The 2021 federal budget provides funding for festivals and for music venues. But questions remain about the level of support for the rest of the live performance sector.
New quarterly indicators released today by Statistics Canada provide an accurate measure of the profound impact of the COVID-19 pandemic on the live performance domain.
More and more cultural consumers have watched and paid for online performances. For these consumers, "free" is a poor value proposition.
Government regulations were the top obstacle reported by arts, entertainment and recreation organizations, followed by demand-related concerns.
“I don’t want to sugarcoat the truth; my business is very challenged at the moment.” This is what Tara Bailey, an agent dedicated to youth and family programming and owner of the Bailiwick Booking Agency, said in response to my question regarding her agency’s current situation during the pande...Read More
The COVID pandemic took a particularly heavy toll on the arts sector in 2020. One in four arts, entertainment and recreation workers lost their job in 2020, compared to 2019. That’s 114,400 artists, technicians, marketing staff, arts administrators and other cultural workers who could no longer earn...Read More
How can the live performance sector recover from the COVID crisis and at the same time foster innovation, resilience, sustainability and equity? It seems like a pretty big order for a sector that was decimated by months of restrictions on live events.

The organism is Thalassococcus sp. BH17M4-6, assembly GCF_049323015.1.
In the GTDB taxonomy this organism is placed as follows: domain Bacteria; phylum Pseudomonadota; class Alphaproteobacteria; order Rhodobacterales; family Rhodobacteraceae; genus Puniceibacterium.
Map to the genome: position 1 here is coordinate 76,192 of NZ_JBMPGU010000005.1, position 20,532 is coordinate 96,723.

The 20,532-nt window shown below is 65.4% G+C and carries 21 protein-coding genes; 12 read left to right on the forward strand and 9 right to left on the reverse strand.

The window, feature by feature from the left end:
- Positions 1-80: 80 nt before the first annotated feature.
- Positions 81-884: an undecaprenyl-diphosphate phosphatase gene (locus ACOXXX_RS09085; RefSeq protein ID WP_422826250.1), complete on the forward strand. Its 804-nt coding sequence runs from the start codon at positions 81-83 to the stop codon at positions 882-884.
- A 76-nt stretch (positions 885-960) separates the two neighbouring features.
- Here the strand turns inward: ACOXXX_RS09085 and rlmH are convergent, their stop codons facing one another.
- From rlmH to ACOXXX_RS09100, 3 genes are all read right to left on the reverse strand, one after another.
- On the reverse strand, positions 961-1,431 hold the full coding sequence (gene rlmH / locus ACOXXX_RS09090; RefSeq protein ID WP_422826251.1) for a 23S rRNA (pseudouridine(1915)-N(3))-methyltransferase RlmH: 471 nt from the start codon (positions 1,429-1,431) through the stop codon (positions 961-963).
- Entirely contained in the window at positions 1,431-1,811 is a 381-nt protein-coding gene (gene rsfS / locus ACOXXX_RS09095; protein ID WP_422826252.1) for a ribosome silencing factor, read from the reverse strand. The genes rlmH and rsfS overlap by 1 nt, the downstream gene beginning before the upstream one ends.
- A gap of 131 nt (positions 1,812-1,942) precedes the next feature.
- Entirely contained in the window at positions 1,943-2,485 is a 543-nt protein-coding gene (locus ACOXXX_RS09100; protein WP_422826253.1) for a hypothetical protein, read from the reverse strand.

A lot of people enjoyed live-streamed performances since the beginning of the COVID crisis. But they may not continue when venues reopen.
Employment in the information, culture and recreation industry was 83.1% of its pre-COVID level, the second-lowest proportion across all industries.
The COVID-19 ASO Response Group submitted a joint letter to government officials outlining the dire impacts of the pandemic on our sector and advocating for continued supports for arts and culture.
Between February and May 2020, 192,300 workers in information, culture and recreation industries lost their job. Employment declined from 778,700 to 586,400: a 24.7% drop.
Consumer surveys provide valuable information about audiences' attitudes towards various safety precautions.
An immediate survey of Agents and Managers recognized by the industry was conducted by the COVID-19 Crisis Committee in conjunction with NAPAMA Canada and CAPACOA to measure the effects and impacts of these cancellations. The sector has seen drastic short-term impacts, and longterm repercussions ...Read More
According to Statistics Canada, businesses in the arts, entertainment and recreation sector are the most severely impacted by the COVID-19 crisis, along with accommodation and food.
Municipal, university and other publicly-owned presenting organizations are not eligible for the Canada Emergency Wage Subsidy. Yet, they represent a significant segment within the live performance ecosystem.
Since the beginning of the COVID-19 outbreak – and the bans on gatherings – many performing arts presenters have chosen to postpone performances rather than cancelling them outright. If postponements may appear to be the lesser of two evils, they have disadvantages as well.
The Canada Emergency Wage Subsidy offers assistance to organizations who saw a 30% drop in revenues because of the pandemic. The program will be a huge relief for some presenting organizations, but others are feeling left out.